We have heard the simple-hearted, excellent Mr. White speak of Poe as an “unmitigated rascal.” At the time he was associated with him in the Southern Literary Messenger, Richmond, Virginia, he was little more than nineteen — he was sensitive and laborious, and certainly very greatly deficient in all ideas of human responsibility, for he drank freely, and at such times plunged into deplorable excesses. He seems never to have had moral questions at all presented to his mind, and thus to have lived from year to year, gathering knowledge upon these points as best he could. Is Edgar A. Poe alone in this?

The young poet, without character, without friends, was now for several years driven to his wit’s ends. He had lost his situation with Mr. White — he had serious difficulty with Mr. Burton, the comedian, who published at one time a magazine entitled The Gentleman’s, &c., and who employed Poe as assistant editor; he had been awhile at West Point, a cadet there, where he seems to have been a favorite, and he had even enlisted as a common soldier. All this is very melancholy; we must remember his youth — that he had no resources, that he drove his friends from him by his irregularities, and if he sinned grievously, grievously did he atone for it. His birth and his education were yielding melancholy fruitage.

While in Richmond he married his own cousin, and she a child of fourteen. Here was another error. But let us draw the vail [[veil]] over it, for it produced for him in the person of his aunt, and now mother-in-law, one devoted, untiring and long-suffering friend, without whom his career would have been even sadder than it was.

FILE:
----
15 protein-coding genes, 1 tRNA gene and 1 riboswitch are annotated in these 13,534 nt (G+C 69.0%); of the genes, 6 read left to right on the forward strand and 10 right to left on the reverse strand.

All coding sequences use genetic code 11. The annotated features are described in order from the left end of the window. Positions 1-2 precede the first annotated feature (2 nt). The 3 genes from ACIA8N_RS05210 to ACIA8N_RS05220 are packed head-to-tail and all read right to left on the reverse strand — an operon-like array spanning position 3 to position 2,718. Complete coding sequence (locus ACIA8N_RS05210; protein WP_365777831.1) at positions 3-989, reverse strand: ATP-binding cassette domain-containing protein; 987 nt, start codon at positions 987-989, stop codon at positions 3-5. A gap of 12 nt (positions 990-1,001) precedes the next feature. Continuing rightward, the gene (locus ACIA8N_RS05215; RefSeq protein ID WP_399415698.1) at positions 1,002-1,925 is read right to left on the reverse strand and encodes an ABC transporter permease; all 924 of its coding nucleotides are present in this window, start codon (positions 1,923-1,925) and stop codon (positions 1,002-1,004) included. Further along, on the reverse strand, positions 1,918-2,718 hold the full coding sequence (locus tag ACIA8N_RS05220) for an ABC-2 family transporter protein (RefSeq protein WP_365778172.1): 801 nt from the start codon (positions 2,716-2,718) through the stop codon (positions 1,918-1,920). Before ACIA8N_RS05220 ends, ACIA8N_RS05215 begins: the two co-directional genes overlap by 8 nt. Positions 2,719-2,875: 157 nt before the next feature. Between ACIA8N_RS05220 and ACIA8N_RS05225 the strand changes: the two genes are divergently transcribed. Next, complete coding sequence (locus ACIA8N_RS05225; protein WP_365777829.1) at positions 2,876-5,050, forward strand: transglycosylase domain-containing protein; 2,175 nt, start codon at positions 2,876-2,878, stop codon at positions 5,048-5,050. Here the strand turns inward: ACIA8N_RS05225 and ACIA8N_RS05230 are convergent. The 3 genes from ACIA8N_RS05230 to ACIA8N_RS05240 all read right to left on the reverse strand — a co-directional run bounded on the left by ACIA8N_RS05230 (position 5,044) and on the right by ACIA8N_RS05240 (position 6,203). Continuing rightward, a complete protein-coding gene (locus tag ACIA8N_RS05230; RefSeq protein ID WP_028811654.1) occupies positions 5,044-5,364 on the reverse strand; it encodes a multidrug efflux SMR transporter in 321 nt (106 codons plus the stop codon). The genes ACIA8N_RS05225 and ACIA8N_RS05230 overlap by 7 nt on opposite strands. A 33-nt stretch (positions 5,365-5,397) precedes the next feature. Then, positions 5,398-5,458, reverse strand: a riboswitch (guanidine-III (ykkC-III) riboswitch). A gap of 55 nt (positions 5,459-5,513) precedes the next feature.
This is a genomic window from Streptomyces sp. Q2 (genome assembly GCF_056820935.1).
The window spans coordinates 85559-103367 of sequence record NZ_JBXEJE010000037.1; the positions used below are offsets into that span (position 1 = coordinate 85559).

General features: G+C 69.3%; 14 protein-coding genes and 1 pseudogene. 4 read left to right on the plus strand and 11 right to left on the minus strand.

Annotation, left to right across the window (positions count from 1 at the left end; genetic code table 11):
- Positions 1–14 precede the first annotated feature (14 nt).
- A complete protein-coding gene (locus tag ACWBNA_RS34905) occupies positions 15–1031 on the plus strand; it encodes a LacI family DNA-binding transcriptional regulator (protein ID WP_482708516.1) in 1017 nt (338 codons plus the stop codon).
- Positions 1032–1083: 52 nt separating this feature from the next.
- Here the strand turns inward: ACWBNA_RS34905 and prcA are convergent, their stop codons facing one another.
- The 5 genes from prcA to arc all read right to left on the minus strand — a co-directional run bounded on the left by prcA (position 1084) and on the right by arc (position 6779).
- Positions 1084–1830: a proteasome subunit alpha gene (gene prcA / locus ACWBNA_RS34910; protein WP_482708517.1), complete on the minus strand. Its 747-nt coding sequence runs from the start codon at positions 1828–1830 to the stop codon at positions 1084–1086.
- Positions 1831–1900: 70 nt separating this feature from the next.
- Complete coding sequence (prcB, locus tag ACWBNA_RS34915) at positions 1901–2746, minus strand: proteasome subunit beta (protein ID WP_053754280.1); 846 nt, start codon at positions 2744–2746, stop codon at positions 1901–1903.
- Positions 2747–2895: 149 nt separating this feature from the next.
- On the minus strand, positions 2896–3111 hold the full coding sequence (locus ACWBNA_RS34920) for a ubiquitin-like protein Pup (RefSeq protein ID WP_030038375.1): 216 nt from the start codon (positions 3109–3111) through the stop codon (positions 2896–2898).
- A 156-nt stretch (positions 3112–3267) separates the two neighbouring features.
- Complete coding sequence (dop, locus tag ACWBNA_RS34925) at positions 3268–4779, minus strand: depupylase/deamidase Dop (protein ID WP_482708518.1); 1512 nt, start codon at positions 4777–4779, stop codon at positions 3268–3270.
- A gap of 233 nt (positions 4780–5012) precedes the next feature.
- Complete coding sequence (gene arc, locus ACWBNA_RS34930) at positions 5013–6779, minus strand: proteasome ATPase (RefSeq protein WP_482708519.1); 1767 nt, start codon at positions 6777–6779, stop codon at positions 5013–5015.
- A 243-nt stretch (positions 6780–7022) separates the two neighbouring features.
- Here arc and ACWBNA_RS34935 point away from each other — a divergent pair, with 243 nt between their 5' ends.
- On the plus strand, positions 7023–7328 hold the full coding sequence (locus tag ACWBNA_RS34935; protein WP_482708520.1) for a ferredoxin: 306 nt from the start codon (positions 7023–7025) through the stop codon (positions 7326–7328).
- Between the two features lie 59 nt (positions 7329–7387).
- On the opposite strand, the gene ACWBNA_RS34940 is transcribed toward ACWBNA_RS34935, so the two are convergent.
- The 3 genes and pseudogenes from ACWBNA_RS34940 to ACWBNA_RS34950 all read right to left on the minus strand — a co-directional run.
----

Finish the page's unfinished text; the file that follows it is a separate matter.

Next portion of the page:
In all these years of privation, of suffering and distress, Poe was not an idle man. He studied much, and his contributions to the literary world comprise several volumes. They were always original and startling. His somber pictures and intricate machinery have a peculiar fascination which few can resist, while a weird, unearthly light, half angel, half devil, like his own poor self, wrought a wizard spell upon the mind. He obtained several prizes for [column 2:] these, and his articles were generally in demand. Indeed, we all recollect the interest felt in everything emanating from his pen — the relief it was from the dullness of ordinary writers — the certainty of something fresh and suggestive.

His critiques were read with avidity, not that he convinced the judgment, but because people felt their ability and their courage — he took the public idols so by the beard and knocked them right and left, till people saw they were no gods at all but miserable shams. Sometimes he found the genuine and attempted the same process with a cool hardihood; but that is a small pigmy in giant’s armor who does not come out magnified by the blows of an assailant. These critiques of Edgar A. Poe were live productions — he did not play with his pen, but wielded it. Right or wrong, all was real at the time. He was terribly in earnest. He was carried away as by an avalanche of words and emotions. Men and women with their books under their arms marched in grand procession before him, and he discovered the rich goods of one, the thefts of another, the divine art, the heavenly beauty, the profound meanings of some, while others were totally enigmatical, and unrevealed to him.

It must have been in 1842 that Poe first came to reside permanently in New York. He was at once admitted into the literary circles there, where his superior address and remarkable conversational powers at once attracted attention. At that time there was more prestige attached to literature than at present exists. The field is now so over-filled, and the persons of marked genius so comparatively few, that the desire for companionship with literary persons is much less.

At that time, at the houses of Dr. Dewey, Miss Anna C. Lynch, Mr. Lawson, and others, might have been found some of the finest spirits of any age, whose brilliancy entitled them to all the homage they received. It was in these circles that we first met Edgar A. Poe. He had criticised ourself and some others, who could well survive it, very severely, but not entirely ungenerously, and we harbored no malice against him. His wife was at this time much an invalid, and rarely went out, but he was fond of naming her, and dwelling upon her loveliness of character. His manners at these re-unions were refined and pleasing, and his scope of conversation that of the gentleman and the scholar. Whatever may have been his previous career, there was nothing in his look or manner to indicate the debauchee. ­[page 265:]